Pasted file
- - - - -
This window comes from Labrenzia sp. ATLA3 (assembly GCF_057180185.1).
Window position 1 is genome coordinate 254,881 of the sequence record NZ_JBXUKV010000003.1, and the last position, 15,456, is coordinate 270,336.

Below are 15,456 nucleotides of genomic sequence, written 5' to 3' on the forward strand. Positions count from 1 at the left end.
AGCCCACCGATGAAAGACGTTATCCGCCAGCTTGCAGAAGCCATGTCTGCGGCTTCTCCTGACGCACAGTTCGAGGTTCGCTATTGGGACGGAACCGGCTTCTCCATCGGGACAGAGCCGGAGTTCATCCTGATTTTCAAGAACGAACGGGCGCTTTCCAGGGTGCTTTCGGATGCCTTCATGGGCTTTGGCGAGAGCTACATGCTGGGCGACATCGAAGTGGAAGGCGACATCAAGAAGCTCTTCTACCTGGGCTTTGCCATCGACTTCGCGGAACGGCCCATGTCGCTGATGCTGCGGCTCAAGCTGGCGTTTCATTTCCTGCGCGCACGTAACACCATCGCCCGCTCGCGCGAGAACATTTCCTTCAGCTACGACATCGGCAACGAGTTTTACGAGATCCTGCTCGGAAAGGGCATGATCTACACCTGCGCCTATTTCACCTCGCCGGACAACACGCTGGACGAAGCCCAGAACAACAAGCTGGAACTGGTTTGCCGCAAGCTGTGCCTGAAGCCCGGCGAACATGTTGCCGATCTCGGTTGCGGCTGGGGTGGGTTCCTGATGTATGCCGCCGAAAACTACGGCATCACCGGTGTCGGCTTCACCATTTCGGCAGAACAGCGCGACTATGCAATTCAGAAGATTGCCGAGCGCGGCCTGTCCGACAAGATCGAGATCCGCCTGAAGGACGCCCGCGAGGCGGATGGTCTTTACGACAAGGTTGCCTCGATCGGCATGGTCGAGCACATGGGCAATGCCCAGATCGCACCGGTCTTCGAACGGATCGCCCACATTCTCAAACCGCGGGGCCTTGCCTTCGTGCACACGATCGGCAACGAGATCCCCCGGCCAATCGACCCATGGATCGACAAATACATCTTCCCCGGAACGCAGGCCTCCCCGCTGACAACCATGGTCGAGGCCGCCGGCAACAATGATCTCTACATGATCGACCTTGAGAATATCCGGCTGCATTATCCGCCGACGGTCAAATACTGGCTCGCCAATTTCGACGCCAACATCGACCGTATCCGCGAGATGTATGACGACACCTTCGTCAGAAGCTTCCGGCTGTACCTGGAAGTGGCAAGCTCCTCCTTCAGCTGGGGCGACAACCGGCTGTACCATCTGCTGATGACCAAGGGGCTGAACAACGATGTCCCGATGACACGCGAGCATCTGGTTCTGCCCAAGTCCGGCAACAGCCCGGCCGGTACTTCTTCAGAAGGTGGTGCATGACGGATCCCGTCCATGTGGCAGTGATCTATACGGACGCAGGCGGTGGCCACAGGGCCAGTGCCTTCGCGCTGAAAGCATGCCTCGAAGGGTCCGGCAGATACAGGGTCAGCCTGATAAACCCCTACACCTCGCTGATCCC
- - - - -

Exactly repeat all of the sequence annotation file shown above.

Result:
This window comes from Labrenzia sp. ATLA3 (assembly GCF_057180185.1).
Window position 1 is genome coordinate 254,881 of the sequence record NZ_JBXUKV010000003.1, and the last position, 15,456, is coordinate 270,336.

Below are 15,456 nucleotides of genomic sequence, written 5' to 3' on the forward strand. Positions count from 1 at the left end.
AGCCCACCGATGAAAGACGTTATCCGCCAGCTTGCAGAAGCCATGTCTGCGGCTTCTCCTGACGCACAGTTCGAGGTTCGCTATTGGGACGGAACCGGCTTCTCCATCGGGACAGAGCCGGAGTTCATCCTGATTTTCAAGAACGAACGGGCGCTTTCCAGGGTGCTTTCGGATGCCTTCATGGGCTTTGGCGAGAGCTACATGCTGGGCGACATCGAAGTGGAAGGCGACATCAAGAAGCTCTTCTACCTGGGCTTTGCCATCGACTTCGCGGAACGGCCCATGTCGCTGATGCTGCGGCTCAAGCTGGCGTTTCATTTCCTGCGCGCACGTAACACCATCGCCCGCTCGCGCGAGAACATTTCCTTCAGCTACGACATCGGCAACGAGTTTTACGAGATCCTGCTCGGAAAGGGCATGATCTACACCTGCGCCTATTTCACCTCGCCGGACAACACGCTGGACGAAGCCCAGAACAACAAGCTGGAACTGGTTTGCCGCAAGCTGTGCCTGAAGCCCGGCGAACATGTTGCCGATCTCGGTTGCGGCTGGGGTGGGTTCCTGATGTATGCCGCCGAAAACTACGGCATCACCGGTGTCGGCTTCACCATTTCGGCAGAACAGCGCGACTATGCAATTCAGAAGATTGCCGAGCGCGGCCTGTCCGACAAGATCGAGATCCGCCTGAAGGACGCCCGCGAGGCGGATGGTCTTTACGACAAGGTTGCCTCGATCGGCATGGTCGAGCACATGGGCAATGCCCAGATCGCACCGGTCTTCGAACGGATCGCCCACATTCTCAAACCGCGGGGCCTTGCCTTCGTGCACACGATCGGCAACGAGATCCCCCGGCCAATCGACCCATGGATCGACAAATACATCTTCCCCGGAACGCAGGCCTCCCCGCTGACAACCATGGTCGAGGCCGCCGGCAACAATGATCTCTACATGATCGACCTTGAGAATATCCGGCTGCATTATCCGCCGACGGTCAAATACTGGCTCGCCAATTTCGACGCCAACATCGACCGTATCCGCGAGATGTATGACGACACCTTCGTCAGAAGCTTCCGGCTGTACCTGGAAGTGGCAAGCTCCTCCTTCAGCTGGGGCGACAACCGGCTGTACCATCTGCTGATGACCAAGGGGCTGAACAACGATGTCCCGATGACACGCGAGCATCTGGTTCTGCCCAAGTCCGGCAACAGCCCGGCCGGTACTTCTTCAGAAGGTGGTGCATGACGGATCCCGTCCATGTGGCAGTGATCTATACGGACGCAGGCGGTGGCCACAGGGCCAGTGCCTTCGCGCTGAAAGCATGCCTCGAAGGGTCCGGCAGATACAGGGTCAGCCTGATAAACCCCTACACCTCGCTGATCCC